The Pagans believe that both the Gods and Man are integral parts of the Dream, and what is good is a balance between the gods. All gods must be paid repect and attention to, and their contrary tendencies will balance. The afterlife is with them - the gods remember faithful individuals, so that they will be reborn among the gods. On the other hand, evil ones will be remembered by daemons, and reborn in the nether regions.


Naturalism is a religion which believes that mankind and the world are pathological to the natural state of Existance - that the Dream is unnaturally deep and feverish. The world is torn and uncertain - a mass of conflict between the elements. They believe that the elements are sentient forces, and further that there is a fifth element, called Animus. The elements are the natural forces of the mind, and they seek to restore proper, rational, and concious thought, or, in other words, the end of the world. The world in general and mankind in particular are the forces which make the mind of Existance a fractured, endlessly dreaming vortex. One day, it is said, Existance will awaken. The dead will rise, the sea will turn solid, the lost will be returned, and the stars will fall. Then all those who are prepared (those who believe in Naturalism) will be born of the true flesh, which is eternal. In this world, the petty dreamstuff which forms our bodies can be torn asunder with a whim. In the real world, however, matter is solid and eternal.

In practice, naturalists are rather cult-like. There beliefs were more dominant in a previous empire, and now their devoted believers are rare members of the educated classes, who meet in public or private to review their philosophies and articles of faith.


Morpheism, in contrast, is a community-oriented religion which focusses on the power of the dreams of the masses. They worship Existance himself as the one who engendered Mankind and who provides a fitting afterlife. They believe that after death, each person lives on in the memories of those who knew and loved him - and in particular, in their dreams. The dreams of mortal men are the world beyond, the next layer of the universe. Each person's afterlife is shped by the thoughts of the living.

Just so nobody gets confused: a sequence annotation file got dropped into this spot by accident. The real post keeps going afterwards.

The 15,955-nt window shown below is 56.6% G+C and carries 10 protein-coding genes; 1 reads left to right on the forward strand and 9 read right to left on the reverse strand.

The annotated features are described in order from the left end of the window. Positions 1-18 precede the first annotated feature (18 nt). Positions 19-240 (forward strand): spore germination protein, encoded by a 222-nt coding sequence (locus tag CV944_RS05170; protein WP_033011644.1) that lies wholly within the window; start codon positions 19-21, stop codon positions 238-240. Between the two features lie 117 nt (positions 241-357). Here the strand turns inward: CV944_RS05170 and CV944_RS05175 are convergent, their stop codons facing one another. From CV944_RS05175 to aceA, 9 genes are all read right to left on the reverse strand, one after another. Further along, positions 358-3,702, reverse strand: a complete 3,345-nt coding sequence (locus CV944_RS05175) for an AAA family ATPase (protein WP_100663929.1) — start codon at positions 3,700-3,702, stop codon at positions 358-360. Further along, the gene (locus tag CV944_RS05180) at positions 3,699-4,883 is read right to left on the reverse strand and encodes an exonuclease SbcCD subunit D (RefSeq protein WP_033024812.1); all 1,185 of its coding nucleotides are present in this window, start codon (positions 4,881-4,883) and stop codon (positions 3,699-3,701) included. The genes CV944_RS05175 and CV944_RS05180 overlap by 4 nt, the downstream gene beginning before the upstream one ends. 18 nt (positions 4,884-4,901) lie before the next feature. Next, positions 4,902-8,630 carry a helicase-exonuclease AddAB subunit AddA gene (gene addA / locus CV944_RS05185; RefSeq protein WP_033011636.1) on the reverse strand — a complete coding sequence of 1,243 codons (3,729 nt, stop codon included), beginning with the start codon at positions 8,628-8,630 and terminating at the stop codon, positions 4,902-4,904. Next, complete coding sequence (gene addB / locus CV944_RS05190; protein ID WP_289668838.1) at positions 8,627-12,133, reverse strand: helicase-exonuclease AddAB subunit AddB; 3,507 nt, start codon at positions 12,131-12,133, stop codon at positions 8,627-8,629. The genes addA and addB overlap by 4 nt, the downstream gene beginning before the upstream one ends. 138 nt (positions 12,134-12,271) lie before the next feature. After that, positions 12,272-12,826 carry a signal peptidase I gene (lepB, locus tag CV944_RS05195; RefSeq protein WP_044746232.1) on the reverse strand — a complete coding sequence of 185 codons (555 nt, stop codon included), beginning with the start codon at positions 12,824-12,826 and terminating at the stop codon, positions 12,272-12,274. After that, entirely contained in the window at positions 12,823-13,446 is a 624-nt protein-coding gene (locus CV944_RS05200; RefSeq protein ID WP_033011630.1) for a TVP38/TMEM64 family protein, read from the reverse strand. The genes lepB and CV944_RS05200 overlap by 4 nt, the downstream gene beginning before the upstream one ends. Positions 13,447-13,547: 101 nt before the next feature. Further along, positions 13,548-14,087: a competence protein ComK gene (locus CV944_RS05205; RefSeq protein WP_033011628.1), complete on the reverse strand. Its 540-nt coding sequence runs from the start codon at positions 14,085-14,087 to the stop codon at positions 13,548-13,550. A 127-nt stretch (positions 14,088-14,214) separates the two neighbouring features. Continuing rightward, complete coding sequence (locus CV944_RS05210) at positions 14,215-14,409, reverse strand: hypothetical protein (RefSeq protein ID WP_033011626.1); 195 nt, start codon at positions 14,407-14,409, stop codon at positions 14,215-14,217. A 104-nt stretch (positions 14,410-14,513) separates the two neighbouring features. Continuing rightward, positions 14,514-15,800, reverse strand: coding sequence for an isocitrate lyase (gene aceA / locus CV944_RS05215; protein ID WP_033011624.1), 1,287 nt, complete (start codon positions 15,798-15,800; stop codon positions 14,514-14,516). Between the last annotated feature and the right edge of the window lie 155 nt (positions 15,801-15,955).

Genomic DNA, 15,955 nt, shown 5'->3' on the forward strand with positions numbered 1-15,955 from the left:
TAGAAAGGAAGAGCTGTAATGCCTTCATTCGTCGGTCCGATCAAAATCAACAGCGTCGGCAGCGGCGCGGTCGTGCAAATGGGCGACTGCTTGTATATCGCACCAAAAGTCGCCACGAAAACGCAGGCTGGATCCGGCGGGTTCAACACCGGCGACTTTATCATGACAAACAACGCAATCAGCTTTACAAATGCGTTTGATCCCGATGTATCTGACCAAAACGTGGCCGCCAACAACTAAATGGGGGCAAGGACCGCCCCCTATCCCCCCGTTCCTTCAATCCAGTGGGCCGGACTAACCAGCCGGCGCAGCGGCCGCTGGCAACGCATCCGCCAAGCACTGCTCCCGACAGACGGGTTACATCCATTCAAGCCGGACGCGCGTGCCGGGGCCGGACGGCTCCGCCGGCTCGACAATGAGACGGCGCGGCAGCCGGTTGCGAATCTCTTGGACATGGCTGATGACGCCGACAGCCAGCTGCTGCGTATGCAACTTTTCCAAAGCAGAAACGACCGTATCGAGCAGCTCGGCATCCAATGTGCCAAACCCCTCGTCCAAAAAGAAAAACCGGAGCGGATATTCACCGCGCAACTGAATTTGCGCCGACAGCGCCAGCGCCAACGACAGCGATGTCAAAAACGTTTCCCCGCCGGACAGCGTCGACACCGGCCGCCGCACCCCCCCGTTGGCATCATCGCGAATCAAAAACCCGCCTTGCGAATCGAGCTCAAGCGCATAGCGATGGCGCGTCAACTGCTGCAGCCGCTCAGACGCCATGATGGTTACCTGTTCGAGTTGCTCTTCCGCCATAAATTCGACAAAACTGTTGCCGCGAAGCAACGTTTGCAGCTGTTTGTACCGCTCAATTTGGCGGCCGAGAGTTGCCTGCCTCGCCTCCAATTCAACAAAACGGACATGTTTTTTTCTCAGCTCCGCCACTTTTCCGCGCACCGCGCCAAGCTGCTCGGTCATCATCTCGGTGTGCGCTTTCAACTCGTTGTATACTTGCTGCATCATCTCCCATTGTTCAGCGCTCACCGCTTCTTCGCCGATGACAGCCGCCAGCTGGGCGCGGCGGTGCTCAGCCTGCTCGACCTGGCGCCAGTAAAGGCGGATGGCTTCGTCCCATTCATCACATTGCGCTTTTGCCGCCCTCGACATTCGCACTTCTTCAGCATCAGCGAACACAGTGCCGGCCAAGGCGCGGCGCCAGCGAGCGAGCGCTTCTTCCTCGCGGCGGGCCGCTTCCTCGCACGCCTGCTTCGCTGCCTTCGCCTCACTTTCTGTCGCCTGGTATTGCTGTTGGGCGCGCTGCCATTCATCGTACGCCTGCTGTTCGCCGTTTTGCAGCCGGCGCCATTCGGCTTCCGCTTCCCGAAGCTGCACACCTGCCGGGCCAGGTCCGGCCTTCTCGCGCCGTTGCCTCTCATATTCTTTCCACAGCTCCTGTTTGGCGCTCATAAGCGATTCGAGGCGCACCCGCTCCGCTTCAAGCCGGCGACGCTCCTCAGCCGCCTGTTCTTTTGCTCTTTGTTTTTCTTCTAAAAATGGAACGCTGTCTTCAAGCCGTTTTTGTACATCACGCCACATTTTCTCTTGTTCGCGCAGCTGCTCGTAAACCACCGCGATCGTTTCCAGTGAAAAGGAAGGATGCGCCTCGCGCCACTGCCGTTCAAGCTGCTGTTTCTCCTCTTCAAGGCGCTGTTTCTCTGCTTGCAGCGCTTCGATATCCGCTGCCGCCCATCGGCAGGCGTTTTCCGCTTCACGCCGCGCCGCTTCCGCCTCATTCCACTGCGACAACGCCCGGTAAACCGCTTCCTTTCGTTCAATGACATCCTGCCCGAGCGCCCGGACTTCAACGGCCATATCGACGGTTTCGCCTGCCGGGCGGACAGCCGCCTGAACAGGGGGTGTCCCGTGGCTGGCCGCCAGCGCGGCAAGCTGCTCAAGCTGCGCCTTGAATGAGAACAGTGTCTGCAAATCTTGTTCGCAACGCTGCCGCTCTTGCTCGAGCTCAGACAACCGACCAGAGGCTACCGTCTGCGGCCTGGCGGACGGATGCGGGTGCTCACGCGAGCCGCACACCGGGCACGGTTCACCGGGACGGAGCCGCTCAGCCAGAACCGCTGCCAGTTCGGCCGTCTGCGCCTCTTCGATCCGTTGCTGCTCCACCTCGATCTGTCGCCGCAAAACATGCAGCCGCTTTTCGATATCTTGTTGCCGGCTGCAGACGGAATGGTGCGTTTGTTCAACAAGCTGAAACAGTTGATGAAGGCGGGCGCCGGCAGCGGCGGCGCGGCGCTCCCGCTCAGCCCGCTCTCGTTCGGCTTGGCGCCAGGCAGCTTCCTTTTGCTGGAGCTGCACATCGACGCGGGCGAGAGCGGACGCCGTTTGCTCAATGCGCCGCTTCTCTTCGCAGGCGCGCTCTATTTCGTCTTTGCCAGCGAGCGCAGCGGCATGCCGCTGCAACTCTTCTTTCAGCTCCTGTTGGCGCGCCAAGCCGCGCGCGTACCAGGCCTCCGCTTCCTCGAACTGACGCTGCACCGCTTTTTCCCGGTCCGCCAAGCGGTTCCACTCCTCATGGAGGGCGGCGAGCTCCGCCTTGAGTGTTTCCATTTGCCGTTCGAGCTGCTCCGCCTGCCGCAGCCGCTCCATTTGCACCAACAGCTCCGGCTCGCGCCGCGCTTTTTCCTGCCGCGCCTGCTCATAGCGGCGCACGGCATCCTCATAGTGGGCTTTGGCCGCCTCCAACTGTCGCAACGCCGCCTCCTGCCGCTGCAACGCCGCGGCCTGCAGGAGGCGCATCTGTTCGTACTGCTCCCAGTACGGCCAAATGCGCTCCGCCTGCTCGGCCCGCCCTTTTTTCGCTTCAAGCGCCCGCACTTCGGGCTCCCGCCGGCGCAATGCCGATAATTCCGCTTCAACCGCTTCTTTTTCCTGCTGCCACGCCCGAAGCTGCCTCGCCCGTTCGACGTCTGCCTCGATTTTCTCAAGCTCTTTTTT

Morpheism preaches goodwill and community - to make whole the afterlives of others. They thus have a vaguely Christian outlook, and have similar frailties. According to the Scriptures, to think ill of another is to do him ill, and invites retribution. Still, the empires of the Morpheists conquer just like any other. It is a strong and entrenched institution, but not such a dominating force as Christianity was in our world.

Their priesthood are not that important both in belief and in practice. They are the leaders and advisors of the community, but they have no 'divine power'. In general, Morpeists are fairly tolerant within the community, but they look poorly on outsiders, and are given to be cliquish and closed-minded.

John H. Kim <jhkim-at-darkshire-dot-net>
Last modified: Sun Nov 10 10:34:39 2002